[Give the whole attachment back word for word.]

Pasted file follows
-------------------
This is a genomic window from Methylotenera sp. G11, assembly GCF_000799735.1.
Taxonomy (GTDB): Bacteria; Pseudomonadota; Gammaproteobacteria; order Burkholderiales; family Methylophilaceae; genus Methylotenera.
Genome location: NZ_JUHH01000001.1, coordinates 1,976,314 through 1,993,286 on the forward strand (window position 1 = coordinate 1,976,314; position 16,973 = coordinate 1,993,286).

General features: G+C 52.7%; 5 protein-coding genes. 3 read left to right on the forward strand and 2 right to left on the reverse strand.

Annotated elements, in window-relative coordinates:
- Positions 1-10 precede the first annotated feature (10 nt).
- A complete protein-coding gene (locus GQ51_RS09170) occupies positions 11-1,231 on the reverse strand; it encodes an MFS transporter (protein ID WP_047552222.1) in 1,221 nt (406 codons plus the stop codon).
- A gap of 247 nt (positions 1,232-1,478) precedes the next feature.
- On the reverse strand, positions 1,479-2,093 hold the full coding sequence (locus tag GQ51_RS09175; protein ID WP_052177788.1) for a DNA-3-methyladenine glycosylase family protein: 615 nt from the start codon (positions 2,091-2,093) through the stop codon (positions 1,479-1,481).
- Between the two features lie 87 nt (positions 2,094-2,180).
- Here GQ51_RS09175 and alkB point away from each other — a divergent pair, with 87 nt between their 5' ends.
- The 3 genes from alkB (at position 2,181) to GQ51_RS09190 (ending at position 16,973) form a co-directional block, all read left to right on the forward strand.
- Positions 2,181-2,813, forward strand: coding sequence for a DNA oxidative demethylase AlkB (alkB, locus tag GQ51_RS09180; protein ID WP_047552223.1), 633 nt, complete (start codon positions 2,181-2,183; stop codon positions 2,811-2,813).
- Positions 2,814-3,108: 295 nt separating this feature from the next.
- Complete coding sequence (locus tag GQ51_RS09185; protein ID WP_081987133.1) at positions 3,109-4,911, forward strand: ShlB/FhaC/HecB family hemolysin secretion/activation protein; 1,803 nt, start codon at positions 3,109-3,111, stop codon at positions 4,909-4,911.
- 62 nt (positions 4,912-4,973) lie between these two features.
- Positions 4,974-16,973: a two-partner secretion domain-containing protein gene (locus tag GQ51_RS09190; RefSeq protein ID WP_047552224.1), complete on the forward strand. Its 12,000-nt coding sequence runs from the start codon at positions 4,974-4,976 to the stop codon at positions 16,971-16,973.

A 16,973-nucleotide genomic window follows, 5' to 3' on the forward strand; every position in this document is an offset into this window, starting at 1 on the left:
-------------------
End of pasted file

This is a genomic window from Methylotenera sp. G11, assembly GCF_000799735.1.
Taxonomy (GTDB): Bacteria; Pseudomonadota; Gammaproteobacteria; order Burkholderiales; family Methylophilaceae; genus Methylotenera.
Genome location: NZ_JUHH01000001.1, coordinates 1,976,314 through 1,993,286 on the forward strand (window position 1 = coordinate 1,976,314; position 16,973 = coordinate 1,993,286).

General features: G+C 52.7%; 5 protein-coding genes. 3 read left to right on the forward strand and 2 right to left on the reverse strand.

Annotated elements, in window-relative coordinates:
- Positions 1-10 precede the first annotated feature (10 nt).
- A complete protein-coding gene (locus GQ51_RS09170) occupies positions 11-1,231 on the reverse strand; it encodes an MFS transporter (protein ID WP_047552222.1) in 1,221 nt (406 codons plus the stop codon).
- A gap of 247 nt (positions 1,232-1,478) precedes the next feature.
- On the reverse strand, positions 1,479-2,093 hold the full coding sequence (locus tag GQ51_RS09175; protein ID WP_052177788.1) for a DNA-3-methyladenine glycosylase family protein: 615 nt from the start codon (positions 2,091-2,093) through the stop codon (positions 1,479-1,481).
- Between the two features lie 87 nt (positions 2,094-2,180).
- Here GQ51_RS09175 and alkB point away from each other — a divergent pair, with 87 nt between their 5' ends.
- The 3 genes from alkB (at position 2,181) to GQ51_RS09190 (ending at position 16,973) form a co-directional block, all read left to right on the forward strand.
- Positions 2,181-2,813, forward strand: coding sequence for a DNA oxidative demethylase AlkB (alkB, locus tag GQ51_RS09180; protein ID WP_047552223.1), 633 nt, complete (start codon positions 2,181-2,183; stop codon positions 2,811-2,813).
- Positions 2,814-3,108: 295 nt separating this feature from the next.
- Complete coding sequence (locus tag GQ51_RS09185; protein ID WP_081987133.1) at positions 3,109-4,911, forward strand: ShlB/FhaC/HecB family hemolysin secretion/activation protein; 1,803 nt, start codon at positions 3,109-3,111, stop codon at positions 4,909-4,911.
- 62 nt (positions 4,912-4,973) lie between these two features.
- Positions 4,974-16,973: a two-partner secretion domain-containing protein gene (locus tag GQ51_RS09190; RefSeq protein ID WP_047552224.1), complete on the forward strand. Its 12,000-nt coding sequence runs from the start codon at positions 4,974-4,976 to the stop codon at positions 16,971-16,973.

A 16,973-nucleotide genomic window follows, 5' to 3' on the forward strand; every position in this document is an offset into this window, starting at 1 on the left: